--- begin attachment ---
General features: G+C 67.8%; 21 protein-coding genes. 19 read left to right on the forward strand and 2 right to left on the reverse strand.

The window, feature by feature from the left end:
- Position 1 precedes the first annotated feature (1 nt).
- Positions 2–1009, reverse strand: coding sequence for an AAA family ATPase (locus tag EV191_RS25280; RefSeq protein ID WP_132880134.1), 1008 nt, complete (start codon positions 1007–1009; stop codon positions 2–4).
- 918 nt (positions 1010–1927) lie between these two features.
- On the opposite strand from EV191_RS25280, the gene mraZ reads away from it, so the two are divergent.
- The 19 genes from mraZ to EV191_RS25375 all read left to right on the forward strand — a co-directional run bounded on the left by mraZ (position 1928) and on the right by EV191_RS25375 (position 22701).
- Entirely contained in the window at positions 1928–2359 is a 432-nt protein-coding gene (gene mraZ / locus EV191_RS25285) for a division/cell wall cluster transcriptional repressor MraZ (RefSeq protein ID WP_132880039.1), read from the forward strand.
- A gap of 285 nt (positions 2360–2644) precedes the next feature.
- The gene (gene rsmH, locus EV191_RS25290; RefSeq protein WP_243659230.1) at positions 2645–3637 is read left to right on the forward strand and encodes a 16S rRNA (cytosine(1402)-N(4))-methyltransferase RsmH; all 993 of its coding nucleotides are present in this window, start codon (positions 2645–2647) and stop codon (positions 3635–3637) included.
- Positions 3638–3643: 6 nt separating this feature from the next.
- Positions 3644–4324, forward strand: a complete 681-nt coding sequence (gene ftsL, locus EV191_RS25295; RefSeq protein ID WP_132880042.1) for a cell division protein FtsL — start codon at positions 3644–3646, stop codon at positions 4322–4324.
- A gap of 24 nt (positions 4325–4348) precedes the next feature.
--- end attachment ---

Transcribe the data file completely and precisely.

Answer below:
General features: G+C 67.8%; 21 protein-coding genes. 19 read left to right on the forward strand and 2 right to left on the reverse strand.

The window, feature by feature from the left end:
- Position 1 precedes the first annotated feature (1 nt).
- Positions 2–1009, reverse strand: coding sequence for an AAA family ATPase (locus tag EV191_RS25280; RefSeq protein ID WP_132880134.1), 1008 nt, complete (start codon positions 1007–1009; stop codon positions 2–4).
- 918 nt (positions 1010–1927) lie between these two features.
- On the opposite strand from EV191_RS25280, the gene mraZ reads away from it, so the two are divergent.
- The 19 genes from mraZ to EV191_RS25375 all read left to right on the forward strand — a co-directional run bounded on the left by mraZ (position 1928) and on the right by EV191_RS25375 (position 22701).
- Entirely contained in the window at positions 1928–2359 is a 432-nt protein-coding gene (gene mraZ / locus EV191_RS25285) for a division/cell wall cluster transcriptional repressor MraZ (RefSeq protein ID WP_132880039.1), read from the forward strand.
- A gap of 285 nt (positions 2360–2644) precedes the next feature.
- The gene (gene rsmH, locus EV191_RS25290; RefSeq protein WP_243659230.1) at positions 2645–3637 is read left to right on the forward strand and encodes a 16S rRNA (cytosine(1402)-N(4))-methyltransferase RsmH; all 993 of its coding nucleotides are present in this window, start codon (positions 2645–2647) and stop codon (positions 3635–3637) included.
- Positions 3638–3643: 6 nt separating this feature from the next.
- Positions 3644–4324, forward strand: a complete 681-nt coding sequence (gene ftsL, locus EV191_RS25295; RefSeq protein ID WP_132880042.1) for a cell division protein FtsL — start codon at positions 3644–3646, stop codon at positions 4322–4324.
- A gap of 24 nt (positions 4325–4348) precedes the next feature.